Lans­dale smok­ing ban at least a month away

North Penn Life - - NEWS - By Dan Sokil dsokil@jour­nal­reg­is­ter.com

A po­ten­tial smok­ing ban in Lans­dale’s parks, pools and play­grounds is at least an­other month away.

Bor­ough staff mem­bers are work­ing on a list of po­ten­tial “play ar­eas” where a ban could be im­ple­mented as soon as next month, as a dis­cus­sion about whether to ban or re­strict smok­ing on all other bor­ough prop­er­ties con­tin­ues, ac­cord­ing to Bor­ough Man­ager Timi Kirch­ner.

“These are two very dif­fer­ent or­di­nances that would have to be done, re­lated to dif­fer­ent ar­eas of the bor­ough,” she said.

“Let your staff look into this, some­thing as mon­u­men­tal as this — and it is mon­u­men­tal — be­cause we are talk­ing about a sig­nif­i­cant re­stric­tion on all of the lands that are owned by the bor­ough,” Kirch­ner said.

A ban in bor­ough parks was ini­tially dis­cussed, but voted down last month for fur­ther dis­cus­sion, and Kirch­ner told sev­eral coun­cil com­mit­tees Wed­nes­day night that staff mem­bers are now look­ing into the fea­si­bil­ity of rec­om­mend­ing to coun­cil smok­ing bans in two phases.

7KH firVW SKDVH wRuOG be sim­i­lar to the in­tent of the ini­tia­tive orig­i­nally dis­cussed last month and would elim­i­nate smok­ing and other tobacco use out­side of des­ig­nated ar­eas at bor­ough play­grounds, pools and pos­si­bly parks — al­though staff mem­bers are now work­ing to definH “SODy DrHDV” WR cODrLIy where that ban would be in place.

“We felt that that was some­thing that was very rea­son­able, and also doable. Part of that, to me, is that it’s a no-brainer: there are young chil­dren at play” in those des­ig­nated play ar­eas, she said.

Kirch­ner, bor­ough Parks and oe­cre­ation Di­rec­tor Carl Sal­dutti and coun­cil are work­ing to iden­tify those play ar­eas and will presHnW WKRVH WKHy’YH LGHnWL­fiHG when the parks com­mit­tee meets in Oc­to­ber, but will tackle that sep­a­rately from a wider ban on all bor­ough prop­er­ties.

That sec­ond step was brought up at coun­cil’s Au­gust meet­ing by Coun­cil­man Paul Cle­mente — who was ab­sent from Wed­nes­day night’s meet­ings — when he sug­gested that since the bor­ough’s so­lic­i­tor was pre­par­ing a park ban, why not look at writ­ing a wider ban at the same time?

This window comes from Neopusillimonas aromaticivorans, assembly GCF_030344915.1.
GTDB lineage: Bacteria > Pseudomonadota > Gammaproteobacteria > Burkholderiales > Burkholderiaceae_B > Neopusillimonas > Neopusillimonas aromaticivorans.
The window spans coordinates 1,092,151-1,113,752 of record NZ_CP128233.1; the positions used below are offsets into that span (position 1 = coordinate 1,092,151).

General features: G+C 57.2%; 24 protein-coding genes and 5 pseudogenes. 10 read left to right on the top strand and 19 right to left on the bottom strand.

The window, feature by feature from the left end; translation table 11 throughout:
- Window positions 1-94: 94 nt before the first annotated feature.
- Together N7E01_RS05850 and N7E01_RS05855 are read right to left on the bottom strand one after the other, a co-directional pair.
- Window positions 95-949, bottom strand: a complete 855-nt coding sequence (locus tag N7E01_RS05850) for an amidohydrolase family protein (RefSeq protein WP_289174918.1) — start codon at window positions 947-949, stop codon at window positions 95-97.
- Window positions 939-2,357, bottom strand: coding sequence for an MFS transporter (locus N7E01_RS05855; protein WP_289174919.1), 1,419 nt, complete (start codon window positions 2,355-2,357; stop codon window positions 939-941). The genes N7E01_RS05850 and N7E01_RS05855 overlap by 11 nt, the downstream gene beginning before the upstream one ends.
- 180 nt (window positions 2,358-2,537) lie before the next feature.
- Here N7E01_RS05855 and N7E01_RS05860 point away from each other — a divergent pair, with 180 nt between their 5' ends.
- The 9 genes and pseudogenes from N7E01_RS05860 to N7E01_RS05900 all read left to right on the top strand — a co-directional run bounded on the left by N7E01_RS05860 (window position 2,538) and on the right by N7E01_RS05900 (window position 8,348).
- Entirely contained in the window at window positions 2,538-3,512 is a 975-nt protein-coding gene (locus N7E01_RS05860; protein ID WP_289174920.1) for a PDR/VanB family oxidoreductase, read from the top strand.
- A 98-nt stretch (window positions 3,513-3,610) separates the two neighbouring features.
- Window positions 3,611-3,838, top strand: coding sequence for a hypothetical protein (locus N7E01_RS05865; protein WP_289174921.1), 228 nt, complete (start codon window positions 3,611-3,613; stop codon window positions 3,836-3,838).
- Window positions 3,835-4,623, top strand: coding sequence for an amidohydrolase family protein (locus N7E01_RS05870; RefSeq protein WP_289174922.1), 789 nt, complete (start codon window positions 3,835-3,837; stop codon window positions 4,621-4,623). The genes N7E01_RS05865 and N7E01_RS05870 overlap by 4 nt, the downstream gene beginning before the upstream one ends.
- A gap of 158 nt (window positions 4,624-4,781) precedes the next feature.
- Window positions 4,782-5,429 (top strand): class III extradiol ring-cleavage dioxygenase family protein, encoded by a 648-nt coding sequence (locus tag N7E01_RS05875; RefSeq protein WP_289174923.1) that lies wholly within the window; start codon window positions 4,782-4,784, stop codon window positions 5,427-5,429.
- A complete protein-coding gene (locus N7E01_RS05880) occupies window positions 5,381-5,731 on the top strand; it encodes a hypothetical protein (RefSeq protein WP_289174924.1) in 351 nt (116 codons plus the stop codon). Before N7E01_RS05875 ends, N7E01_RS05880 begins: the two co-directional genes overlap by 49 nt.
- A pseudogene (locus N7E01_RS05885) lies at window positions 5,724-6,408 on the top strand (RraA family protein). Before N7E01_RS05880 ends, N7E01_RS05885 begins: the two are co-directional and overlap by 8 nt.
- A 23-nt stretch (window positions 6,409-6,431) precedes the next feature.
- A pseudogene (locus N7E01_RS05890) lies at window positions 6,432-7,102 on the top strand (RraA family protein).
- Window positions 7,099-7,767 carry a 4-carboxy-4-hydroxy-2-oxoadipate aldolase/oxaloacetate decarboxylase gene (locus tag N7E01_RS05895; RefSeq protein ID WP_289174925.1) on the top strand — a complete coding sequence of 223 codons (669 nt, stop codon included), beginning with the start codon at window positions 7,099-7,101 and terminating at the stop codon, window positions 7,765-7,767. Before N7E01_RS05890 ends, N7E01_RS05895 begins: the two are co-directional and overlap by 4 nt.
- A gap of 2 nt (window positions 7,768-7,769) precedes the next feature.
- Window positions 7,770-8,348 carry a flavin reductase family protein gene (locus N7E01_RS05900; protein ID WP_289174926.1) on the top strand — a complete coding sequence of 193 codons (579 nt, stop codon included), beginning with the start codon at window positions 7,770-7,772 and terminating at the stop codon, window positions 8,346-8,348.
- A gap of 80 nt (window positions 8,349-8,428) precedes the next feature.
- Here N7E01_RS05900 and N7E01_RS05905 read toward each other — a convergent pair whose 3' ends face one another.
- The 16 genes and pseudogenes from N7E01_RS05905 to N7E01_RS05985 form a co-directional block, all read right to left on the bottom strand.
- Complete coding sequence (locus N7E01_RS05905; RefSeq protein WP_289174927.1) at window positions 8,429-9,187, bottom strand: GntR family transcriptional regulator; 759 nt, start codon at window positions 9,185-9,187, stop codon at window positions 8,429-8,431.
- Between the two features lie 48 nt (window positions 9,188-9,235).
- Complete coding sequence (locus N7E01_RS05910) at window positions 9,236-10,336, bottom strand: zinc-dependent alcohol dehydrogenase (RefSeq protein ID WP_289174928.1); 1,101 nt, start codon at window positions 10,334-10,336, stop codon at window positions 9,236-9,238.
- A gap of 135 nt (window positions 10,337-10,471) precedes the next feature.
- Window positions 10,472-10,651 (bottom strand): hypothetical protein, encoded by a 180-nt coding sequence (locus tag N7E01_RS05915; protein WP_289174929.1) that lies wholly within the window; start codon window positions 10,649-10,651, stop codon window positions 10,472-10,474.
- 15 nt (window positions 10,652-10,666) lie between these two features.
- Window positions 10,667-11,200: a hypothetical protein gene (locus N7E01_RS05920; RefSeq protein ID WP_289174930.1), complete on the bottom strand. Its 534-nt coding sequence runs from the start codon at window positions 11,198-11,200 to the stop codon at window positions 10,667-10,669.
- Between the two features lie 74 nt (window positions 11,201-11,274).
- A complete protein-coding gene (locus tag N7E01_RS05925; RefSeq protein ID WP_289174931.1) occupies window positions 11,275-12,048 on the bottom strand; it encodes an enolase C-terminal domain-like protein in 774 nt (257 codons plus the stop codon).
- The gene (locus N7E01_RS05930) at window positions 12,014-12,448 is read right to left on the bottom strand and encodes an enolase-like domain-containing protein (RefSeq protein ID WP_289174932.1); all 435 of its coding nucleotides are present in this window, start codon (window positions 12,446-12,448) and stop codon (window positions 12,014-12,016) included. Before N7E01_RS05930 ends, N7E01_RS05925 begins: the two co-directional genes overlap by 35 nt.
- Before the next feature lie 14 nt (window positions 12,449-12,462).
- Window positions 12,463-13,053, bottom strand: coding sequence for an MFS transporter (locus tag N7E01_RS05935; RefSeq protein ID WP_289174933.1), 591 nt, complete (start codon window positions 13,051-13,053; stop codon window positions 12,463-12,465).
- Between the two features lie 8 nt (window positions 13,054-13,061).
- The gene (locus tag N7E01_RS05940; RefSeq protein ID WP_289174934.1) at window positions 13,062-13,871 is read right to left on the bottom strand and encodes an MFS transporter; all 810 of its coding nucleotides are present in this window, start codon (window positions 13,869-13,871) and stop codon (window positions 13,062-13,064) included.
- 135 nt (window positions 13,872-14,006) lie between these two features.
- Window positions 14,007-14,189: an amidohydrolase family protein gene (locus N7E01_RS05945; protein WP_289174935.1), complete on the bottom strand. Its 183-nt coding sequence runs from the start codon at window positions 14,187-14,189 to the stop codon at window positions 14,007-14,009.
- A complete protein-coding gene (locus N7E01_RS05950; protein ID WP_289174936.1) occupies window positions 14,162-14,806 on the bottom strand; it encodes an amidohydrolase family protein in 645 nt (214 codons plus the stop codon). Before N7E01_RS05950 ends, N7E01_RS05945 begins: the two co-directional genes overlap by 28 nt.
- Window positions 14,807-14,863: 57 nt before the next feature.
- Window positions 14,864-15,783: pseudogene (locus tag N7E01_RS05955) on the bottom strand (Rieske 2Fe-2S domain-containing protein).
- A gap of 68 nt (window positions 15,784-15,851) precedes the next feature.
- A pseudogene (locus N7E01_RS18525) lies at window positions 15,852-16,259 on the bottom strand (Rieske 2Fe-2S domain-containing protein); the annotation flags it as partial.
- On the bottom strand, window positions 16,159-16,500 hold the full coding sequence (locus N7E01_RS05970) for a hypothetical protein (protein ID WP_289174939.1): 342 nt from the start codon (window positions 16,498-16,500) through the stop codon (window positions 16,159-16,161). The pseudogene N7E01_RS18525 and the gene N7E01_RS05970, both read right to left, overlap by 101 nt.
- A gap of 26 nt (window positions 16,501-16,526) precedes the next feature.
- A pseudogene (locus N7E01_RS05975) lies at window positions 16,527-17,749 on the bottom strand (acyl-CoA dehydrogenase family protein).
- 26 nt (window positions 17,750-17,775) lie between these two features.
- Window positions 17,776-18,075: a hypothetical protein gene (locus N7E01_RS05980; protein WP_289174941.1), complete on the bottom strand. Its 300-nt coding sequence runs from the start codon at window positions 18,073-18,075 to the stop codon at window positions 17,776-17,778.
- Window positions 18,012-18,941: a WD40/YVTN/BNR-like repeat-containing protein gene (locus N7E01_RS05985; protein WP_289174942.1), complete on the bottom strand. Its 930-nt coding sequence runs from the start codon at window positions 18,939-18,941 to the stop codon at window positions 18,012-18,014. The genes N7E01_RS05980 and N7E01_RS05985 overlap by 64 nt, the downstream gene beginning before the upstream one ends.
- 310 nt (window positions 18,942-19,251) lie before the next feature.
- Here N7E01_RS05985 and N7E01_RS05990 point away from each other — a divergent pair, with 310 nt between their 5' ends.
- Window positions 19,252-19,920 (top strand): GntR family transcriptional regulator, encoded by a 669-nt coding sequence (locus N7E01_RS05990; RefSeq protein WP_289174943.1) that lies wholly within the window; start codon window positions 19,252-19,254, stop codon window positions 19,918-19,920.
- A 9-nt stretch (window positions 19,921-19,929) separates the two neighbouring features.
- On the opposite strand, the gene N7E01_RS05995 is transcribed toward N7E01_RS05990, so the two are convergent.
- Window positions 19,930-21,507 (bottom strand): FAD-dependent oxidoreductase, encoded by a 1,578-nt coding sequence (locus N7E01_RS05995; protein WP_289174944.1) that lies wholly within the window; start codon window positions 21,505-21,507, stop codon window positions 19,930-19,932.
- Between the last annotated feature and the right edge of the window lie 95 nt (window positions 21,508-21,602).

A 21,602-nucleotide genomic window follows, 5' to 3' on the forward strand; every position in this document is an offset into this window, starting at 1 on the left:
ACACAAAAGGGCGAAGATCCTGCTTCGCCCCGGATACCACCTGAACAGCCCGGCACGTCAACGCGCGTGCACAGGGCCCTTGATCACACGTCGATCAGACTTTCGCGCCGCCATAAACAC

Kirch­ner told coun­cil Wed­nes­day night that af­ter staff dis­cus­sion and de­lib­er­a­tion, “there are no economies of scale” by try­ing to write both bans at once, but staff mem­bers have found new re­sources and new costs that could help with both steps.

The bor­ough has been in contact with the state Depart­ment of Health on how its “Young Lungs at Play” pro­gram could help in­form bor­ough res­i­dents about zones and bans and pro­vide ed­u­ca­tional ma­te­rial and sig­nage that en­cour­age smok­ers to watch out for younger res­i­dents.

“Signs that say ‘Please be cour­te­ous: Think be­fore you smoke,’ that is a mes­sage to smok­ers that, as they en­ter into an area, they need to look around and see that other peo­ple are there that are not smok­ing,” Kirch­ner said.

The in­tent is “not treat­ing smok­ers like crim­i­nals, so to speak, but is say­ing to them ‘Don’t share your sec­ond­hand smoke with other peo­ple,’” and lets non-smok­ers point out the bor­ough’s mes­sage with­out re­ly­ing on po­lice to en­force it, Kirch­ner said.

Dur­ing the parks com­mit­tee’s talks, Sal­dutti said he’s been re­search­ing smok­ing bans and re­stric­tions in nearby mu­nic­i­pal­i­ties, as well as with the state health depart­ment and the Clean Air Coun­cil of Philadel­phia; the lat­ter group’s sug­ges­tion was to start with smaller re­stric­tions while dis­cussing and work­ing out the larger ones.

“They did say that if you did play­grounds, you’re mov­ing in the right di­rec­tion. It is a start, and if you want to ex­pand it, cer­tainly then you could ex­pand it,” Sal­dutti said.

While the out­side agency has of­fered to help with sig­nage and ed­u­ca­tion, there are down­sides to a wider ban, Kirch­ner said.

Be­yond the le­gal costs of pre­par­ing those new rules, the bor­ough would have to iden­tify and des­ig­nate cer­tain smok­ing zones, put equip­ment and sig­nage there and de­ter­mine how to mon­i­tor and en­force the ban.